AFFCAD a is an incredible organisation that Workaid has supported which is trying to better the lives of people in slum communities. We felt inspired after a recent visit from their CEO and co-founder to prompt the amazing story behind their foundation and difference they continue to make.
Action for Fundamental Change and Development (AFFCAD) aims to transform the lives of people in Kampala’s slum through health education and economic empowerment programmes. Founded in Bwaise one of the 5 main slums in Kampala, Uganda supporting young people, children and women. More than 90,000 people live in terrible conditions resulting in the residents being at high risk of transmitting HIV/AIDS and STI’s, have limited to no access to education and poor working conditions. Many vulnerable young people are driven to risk their lives for very little reward.
AFFCAD is helping people in Bwaise by providing training for a variety of vocational skills. Offering 12 different 1-year training programmes which include start-up kits and a small grant to support students post-graduation. In addition to their core trade skills graduates also benefit from employment training such as interview skills, CV writing, financial advice and marketing skills. Since their foundation in 2009, over 2,500 people have graduated of whom 65% are now in employment and 30% are self-employed. This is all the more impressive when put in perspective that the youth (15 to 24yrs) unemployment rate in Uganda is over 80%.
The CEO and co-founder of AFFCAD, Meddy (Mohammed Kisirisa), was in the UK last month. He was recently awarded the nationwide Young Achievers Award which was presented by the President of Uganda. As a result of his achievement Meddy was invited on a two-week course at Oxford University to attend lectures, have the opportunity to meet other prize winners from around the world and share experiences.
Moreover, this isn’t the first time Meddy’s fantastic work has been recognized! In 2013, he was awarded the Mohammed Ali Humanitarian Award and was the first African recipient. As well as this, reaching the African regional finals in Commonwealth Youth Award in 2016.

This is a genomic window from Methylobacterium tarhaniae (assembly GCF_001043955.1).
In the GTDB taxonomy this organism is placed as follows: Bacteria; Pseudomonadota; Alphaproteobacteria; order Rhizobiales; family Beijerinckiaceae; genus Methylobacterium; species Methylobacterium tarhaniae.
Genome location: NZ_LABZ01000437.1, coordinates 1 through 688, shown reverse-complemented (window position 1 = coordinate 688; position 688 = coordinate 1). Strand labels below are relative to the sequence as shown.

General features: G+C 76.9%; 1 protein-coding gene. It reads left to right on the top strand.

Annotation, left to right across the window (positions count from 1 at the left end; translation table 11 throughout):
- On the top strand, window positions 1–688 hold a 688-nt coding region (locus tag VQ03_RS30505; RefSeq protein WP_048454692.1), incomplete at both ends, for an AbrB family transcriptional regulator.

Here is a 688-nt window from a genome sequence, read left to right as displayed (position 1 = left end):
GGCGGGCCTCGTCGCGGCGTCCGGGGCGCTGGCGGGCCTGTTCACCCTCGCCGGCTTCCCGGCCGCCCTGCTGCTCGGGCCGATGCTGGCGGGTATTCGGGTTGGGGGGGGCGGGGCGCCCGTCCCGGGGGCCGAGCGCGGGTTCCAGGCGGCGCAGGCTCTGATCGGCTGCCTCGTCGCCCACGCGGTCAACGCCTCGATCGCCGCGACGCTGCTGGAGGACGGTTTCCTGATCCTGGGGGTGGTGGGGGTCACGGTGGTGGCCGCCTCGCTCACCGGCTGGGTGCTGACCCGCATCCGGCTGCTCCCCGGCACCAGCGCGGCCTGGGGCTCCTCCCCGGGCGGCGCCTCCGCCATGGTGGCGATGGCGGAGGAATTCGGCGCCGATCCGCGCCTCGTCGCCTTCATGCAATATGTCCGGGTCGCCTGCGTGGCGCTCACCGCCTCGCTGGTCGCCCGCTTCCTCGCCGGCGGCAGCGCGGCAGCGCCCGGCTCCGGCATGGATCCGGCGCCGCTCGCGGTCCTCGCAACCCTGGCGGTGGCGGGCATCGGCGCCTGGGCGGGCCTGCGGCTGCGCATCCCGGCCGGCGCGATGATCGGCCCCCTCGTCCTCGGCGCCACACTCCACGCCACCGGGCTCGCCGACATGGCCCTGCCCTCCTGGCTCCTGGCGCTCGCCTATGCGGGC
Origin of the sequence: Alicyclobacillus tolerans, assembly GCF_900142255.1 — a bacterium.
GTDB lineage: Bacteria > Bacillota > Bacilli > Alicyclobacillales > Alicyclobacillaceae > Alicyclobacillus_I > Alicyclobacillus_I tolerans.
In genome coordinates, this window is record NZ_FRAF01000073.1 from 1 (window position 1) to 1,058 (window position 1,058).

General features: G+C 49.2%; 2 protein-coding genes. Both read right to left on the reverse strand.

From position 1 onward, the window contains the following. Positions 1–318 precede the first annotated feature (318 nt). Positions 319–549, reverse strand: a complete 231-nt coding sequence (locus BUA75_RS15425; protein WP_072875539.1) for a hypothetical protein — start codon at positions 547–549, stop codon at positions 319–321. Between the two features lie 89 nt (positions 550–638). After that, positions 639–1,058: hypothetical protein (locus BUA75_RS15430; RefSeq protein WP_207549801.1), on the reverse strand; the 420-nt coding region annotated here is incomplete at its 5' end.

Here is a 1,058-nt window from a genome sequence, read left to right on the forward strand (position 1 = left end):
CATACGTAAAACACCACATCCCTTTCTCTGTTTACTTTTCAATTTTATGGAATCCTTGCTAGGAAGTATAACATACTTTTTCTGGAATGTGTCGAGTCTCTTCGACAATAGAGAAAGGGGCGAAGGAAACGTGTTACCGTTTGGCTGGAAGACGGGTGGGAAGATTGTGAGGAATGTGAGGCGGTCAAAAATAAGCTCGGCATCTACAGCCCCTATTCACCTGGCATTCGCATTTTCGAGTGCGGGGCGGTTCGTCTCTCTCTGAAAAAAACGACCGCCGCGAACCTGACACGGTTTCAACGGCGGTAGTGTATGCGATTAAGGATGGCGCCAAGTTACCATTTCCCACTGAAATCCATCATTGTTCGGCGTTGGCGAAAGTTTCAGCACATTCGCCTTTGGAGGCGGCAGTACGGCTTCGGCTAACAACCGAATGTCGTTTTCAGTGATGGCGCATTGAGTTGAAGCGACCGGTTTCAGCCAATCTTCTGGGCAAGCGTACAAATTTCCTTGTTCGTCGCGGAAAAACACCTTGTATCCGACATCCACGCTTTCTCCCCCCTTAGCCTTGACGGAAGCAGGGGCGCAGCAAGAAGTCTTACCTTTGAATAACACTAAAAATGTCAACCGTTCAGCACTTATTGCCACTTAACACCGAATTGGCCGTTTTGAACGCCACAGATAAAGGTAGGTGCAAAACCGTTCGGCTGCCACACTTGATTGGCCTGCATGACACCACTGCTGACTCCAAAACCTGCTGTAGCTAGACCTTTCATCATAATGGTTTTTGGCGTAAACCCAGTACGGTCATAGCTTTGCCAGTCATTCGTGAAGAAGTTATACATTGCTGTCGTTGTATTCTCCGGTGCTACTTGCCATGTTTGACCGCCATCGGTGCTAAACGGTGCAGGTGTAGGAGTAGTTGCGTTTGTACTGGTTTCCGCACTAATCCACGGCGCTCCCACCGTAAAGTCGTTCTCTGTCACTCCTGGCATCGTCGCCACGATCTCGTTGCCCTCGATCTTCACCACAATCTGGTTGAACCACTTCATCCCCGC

Meddy, who grew up in the Bwaise slum left school at 11 after his parents couldn’t afford the stationary and supplies that students must provide from that age. He made money as a tap operator, moving water around the slum for other people, doing housework and selling scrap from the dump. At 15 he was making US$10 per month, enough for Meddy to start using his savings to buy school supplies to help 15 children stay in school.
Now AFFCAD runs two major vocational training sites, after buying a 1-acre site for the second in Kasere which is another slum. This was made possible with help from UK funders. This opened last August and they currently have 175 people enrolled there, in addition to 252 at Bwaise. They are targeting to reach 500 a year over the two sites. As well as this their future goal is to establish 3 more training sites, one in each of the 5 main Kampura slums. Meddy has been able to prove that despite not having secondary school or university education he has still made a huge success of himself. This drug was prescribed to me by a neurologist when I had a terrible face pain. My left eye hurt terribly, my left cheek and even teeth ached. At first, I thought it was a migraine, but a neurologist diagnosed me with trigeminal neuralgia. I started to take one capsule (75 mg) twice a day, as the doctor prescribed me. On the first day of treatment, I didn’t notice any improvement. On the second day, I felt better, but not much. However, on the third day of treatment, the pain started to decrease (I easily opened my eyes, and my teeth stopped hurting badly). I liked this drug for its effect. I also tolerated it well, and even had a little drowsiness (as is written on https://www.vidol.gov/lyrica/), which pleased me because it was difficult to fall asleep because of pain.
Meddy spent a morning at Workaid and was amazed by the scale of the Boot Factory, even more so, by the energy and enthusiasm of the volunteers. He was also moved to see pictures of the Agali Awamu Disabled Organisation receiving the consignment from us – they were an organisation recommended to us by him. Meddy’s visit was an inspiration to us all and we look forward to welcoming him back again!
Read more about the work of AFFCAD on their website